UK immigration system post-Brexit

Just before Christmas, the Government published a White Paper on its proposed future skills-based immigration system.

The full paper can be read here.

Its key points are:

  • There will no longer be one immigration system for non-Europeans and another for EU citizens
  • Priority will be given to skilled migrants
  • The new system will not come into play on 29 March when the UK leaves the EU – rather it will take effect, in a phased way, at the end of the Implementation Period as agreed in the UK-EU Withdrawal Agreement (which is still to be approved by Parliament). The Implementation Period is proposed to end on 31 December 2020

 

EU Settlement Scheme (further information available here)

  • In the meantime, the Government will implement the EU Settlement Scheme which will give EU citizens protected by the Withdrawal Agreement security as to their future status
  • Irish Citizens will not need to apply for this as their current rights to live and work in the UK are preserved in the Common Travel Area
  • The Settlement Scheme will be opened to all other eligible EU and EFTA Citizens by 29 March
  • The Settlement Scheme will be open until 6 months after the end of the Implementation Period
  • The Settlement Scheme establishes the principle that EU Citizens must obtain a specific, individual permission to stay on in the UK after the end of the Implementation Period
  • The application is fully digital with EU Citizens immigration status recorded in a digital database – thus making it easier to share with employers
  • EU Citizens who have been living continuously in the UK for 5 years will be eligible for settled status
  • EU Citizens who arrive before the end of the Implementation Period, but have not yet been here for 5 years, will be eligible for pre-settled status, enabling them to stay until they have accumulated 5 years, after which they may apply for settled status
  • Close family members will be able to join an EU Citizen in the UK at any time in the future

 

What happens next?

  • The Government will introduce the Immigration and Social Security Co-Ordination (EU Withdrawal) Bill to end free movement and protect the status of Irish Citizens once free movement ends (end of 2020)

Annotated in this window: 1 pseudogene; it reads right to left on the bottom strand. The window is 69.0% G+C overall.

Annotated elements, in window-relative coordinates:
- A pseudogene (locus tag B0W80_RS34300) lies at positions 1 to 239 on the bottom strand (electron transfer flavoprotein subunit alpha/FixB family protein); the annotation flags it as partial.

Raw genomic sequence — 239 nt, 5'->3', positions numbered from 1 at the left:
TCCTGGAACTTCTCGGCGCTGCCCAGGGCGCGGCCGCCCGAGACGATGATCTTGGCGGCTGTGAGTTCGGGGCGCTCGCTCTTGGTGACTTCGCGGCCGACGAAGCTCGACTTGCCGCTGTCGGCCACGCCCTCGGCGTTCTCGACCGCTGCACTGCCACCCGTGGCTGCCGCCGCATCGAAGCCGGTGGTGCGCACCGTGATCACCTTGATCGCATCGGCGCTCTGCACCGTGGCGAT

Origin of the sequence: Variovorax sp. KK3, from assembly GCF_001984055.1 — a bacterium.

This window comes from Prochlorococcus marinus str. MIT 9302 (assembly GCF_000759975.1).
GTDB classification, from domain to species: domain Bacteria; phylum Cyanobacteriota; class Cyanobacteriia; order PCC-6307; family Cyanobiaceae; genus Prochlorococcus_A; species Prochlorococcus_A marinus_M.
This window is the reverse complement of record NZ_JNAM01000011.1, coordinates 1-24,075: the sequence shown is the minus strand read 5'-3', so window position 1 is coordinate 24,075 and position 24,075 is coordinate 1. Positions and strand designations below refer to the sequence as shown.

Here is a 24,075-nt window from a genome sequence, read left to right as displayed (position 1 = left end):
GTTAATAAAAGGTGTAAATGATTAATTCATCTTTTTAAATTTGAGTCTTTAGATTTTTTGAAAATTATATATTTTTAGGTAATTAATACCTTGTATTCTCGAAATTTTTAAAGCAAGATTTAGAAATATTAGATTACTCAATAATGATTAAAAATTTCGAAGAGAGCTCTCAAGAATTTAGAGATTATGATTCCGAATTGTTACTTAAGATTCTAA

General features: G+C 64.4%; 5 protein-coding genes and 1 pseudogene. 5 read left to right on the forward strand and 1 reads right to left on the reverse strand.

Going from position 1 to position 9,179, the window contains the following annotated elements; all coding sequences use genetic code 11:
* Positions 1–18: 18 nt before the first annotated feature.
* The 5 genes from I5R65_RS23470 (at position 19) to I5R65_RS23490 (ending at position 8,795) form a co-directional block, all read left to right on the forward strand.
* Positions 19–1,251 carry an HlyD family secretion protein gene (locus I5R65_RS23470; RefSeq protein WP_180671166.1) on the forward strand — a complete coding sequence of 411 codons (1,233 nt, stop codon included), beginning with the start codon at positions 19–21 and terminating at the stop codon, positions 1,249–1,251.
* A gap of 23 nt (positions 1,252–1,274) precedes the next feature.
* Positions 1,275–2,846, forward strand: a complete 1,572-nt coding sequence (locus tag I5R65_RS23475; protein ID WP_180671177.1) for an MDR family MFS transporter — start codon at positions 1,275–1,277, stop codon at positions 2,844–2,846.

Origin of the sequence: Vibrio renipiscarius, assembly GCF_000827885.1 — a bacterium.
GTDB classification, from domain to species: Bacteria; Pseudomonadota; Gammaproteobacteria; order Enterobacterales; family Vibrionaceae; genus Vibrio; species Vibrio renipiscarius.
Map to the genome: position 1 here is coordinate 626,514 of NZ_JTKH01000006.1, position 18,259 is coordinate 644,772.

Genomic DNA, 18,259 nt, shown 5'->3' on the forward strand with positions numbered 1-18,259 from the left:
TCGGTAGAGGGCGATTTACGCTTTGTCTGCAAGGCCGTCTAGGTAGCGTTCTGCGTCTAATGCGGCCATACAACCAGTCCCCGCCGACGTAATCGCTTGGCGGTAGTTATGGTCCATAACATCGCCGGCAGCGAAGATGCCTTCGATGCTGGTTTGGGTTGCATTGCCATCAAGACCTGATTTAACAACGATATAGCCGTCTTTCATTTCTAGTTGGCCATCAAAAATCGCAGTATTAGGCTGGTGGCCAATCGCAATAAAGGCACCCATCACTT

• Future immigration arrangements for EU Citizens will be set out in UK Immigration Rules as is the case now for non-EU nationals. The proposed visa routes will be opened in Autumn 2020
  • The revised UK Immigration Rules will be published in a year or so, to allow for proper consultation on their detail

 

What detail is available on the proposed future system now?

  • Following the Implementation Period those who intend to work, study or join family in the UK will need permission to do so – normally in the form of an electronic status which must be obtained before coming to the UK
  • For simplicity, this rule will apply to all non-UK or Irish Citizens
  • The new digital checking service – already available for non-EU nationals, makes it easier for employers to confirm an individual’s rights and eligibility, based on their immigration status
  • Currently a dual system of admittance exists – high skilled workers from outside the EU and workers of all skill levels from the EU
  • A single route will be created instead of this – giving employers access to highly skilled and skilled workers from all countries
  • Those coming on this route will need an employer to sponsor them
  • Such individuals will also be allowed to bring their dependents, extend their stay and, in some cases, settle permanently
  • There will be no cap on the number of skilled workers
  • Employers should not use migrant labour, however, to put downward pressure on wages where there is a ready supply of labour. That being said, the Government will no longer require employers of skilled migrants to carry out a resident labour market test as a condition of sponsoring a worker
  • The Government intends to process the great majority of work visas within 2-3 weeks
  • The new skilled route will include workers with intermediate level skills – this is defined as RQF 3-5 level, A level or equivalent
  • The minimum salary threshold will stay at £30,000
  • However, the Migration Advisory Committee is currently looking at the Shortage Occupation List and the compilation of a Northern Ireland-specific one – this is an ongoing consultation which the Federation is making a submission to. The MAC will report in the spring
  • There is no specific route for low skilled workers
  • However, in construction, the Government recognises that some employers would find it hard to immediately adapt. Therefore there will be a time-limited route for temporary short-term workers. This route will allow people to come for a maximum of 12 months, with a cooling off period for a further 12 months
  • All applicants will pay a fee for their work visa
  • Other than what has been outlined, there will be no sectoral specific schemes – except potentially for agricultural work
  • A full review will be conducted in 2025
  • In an economic appraisal of the new system, the Government has estimated that the changes for skilled workers could result in an 80% reduction in in-flows of long-term workers from the EU

Obviously there is still a lot of detail to be resolved and a lot of engagement still to happen. If you have any queries at all then just get in touch with David Fry on 028 9087 7143 or davidf@cefni.co.uk